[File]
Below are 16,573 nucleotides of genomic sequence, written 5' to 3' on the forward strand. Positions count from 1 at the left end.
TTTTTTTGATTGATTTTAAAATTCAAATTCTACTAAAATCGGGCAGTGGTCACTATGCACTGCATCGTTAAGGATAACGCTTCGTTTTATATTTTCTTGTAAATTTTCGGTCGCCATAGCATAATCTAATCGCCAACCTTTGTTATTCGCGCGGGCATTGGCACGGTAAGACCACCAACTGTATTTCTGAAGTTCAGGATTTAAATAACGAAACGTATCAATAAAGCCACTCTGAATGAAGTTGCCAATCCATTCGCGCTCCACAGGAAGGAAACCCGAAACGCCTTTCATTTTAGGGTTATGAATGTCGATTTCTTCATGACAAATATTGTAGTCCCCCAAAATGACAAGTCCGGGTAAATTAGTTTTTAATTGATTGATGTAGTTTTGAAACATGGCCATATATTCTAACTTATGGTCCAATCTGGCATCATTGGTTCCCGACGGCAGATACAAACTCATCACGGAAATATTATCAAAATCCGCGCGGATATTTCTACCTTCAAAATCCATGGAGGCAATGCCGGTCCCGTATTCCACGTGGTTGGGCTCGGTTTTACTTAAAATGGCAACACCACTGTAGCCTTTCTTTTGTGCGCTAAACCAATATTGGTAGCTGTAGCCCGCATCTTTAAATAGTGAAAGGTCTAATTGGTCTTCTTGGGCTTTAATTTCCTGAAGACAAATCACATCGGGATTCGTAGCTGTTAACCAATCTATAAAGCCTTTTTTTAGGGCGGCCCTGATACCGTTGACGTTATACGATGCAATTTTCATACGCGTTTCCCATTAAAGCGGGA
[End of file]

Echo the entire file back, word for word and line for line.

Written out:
Below are 16,573 nucleotides of genomic sequence, written 5' to 3' on the forward strand. Positions count from 1 at the left end.
TTTTTTTGATTGATTTTAAAATTCAAATTCTACTAAAATCGGGCAGTGGTCACTATGCACTGCATCGTTAAGGATAACGCTTCGTTTTATATTTTCTTGTAAATTTTCGGTCGCCATAGCATAATCTAATCGCCAACCTTTGTTATTCGCGCGGGCATTGGCACGGTAAGACCACCAACTGTATTTCTGAAGTTCAGGATTTAAATAACGAAACGTATCAATAAAGCCACTCTGAATGAAGTTGCCAATCCATTCGCGCTCCACAGGAAGGAAACCCGAAACGCCTTTCATTTTAGGGTTATGAATGTCGATTTCTTCATGACAAATATTGTAGTCCCCCAAAATGACAAGTCCGGGTAAATTAGTTTTTAATTGATTGATGTAGTTTTGAAACATGGCCATATATTCTAACTTATGGTCCAATCTGGCATCATTGGTTCCCGACGGCAGATACAAACTCATCACGGAAATATTATCAAAATCCGCGCGGATATTTCTACCTTCAAAATCCATGGAGGCAATGCCGGTCCCGTATTCCACGTGGTTGGGCTCGGTTTTACTTAAAATGGCAACACCACTGTAGCCTTTCTTTTGTGCGCTAAACCAATATTGGTAGCTGTAGCCCGCATCTTTAAATAGTGAAAGGTCTAATTGGTCTTCTTGGGCTTTAATTTCCTGAAGACAAATCACATCGGGATTCGTAGCTGTTAACCAATCTATAAAGCCTTTTTTTAGGGCGGCCCTGATACCGTTGACGTTATACGATGCAATTTTCATACGCGTTTCCCATTAAAGCGGGA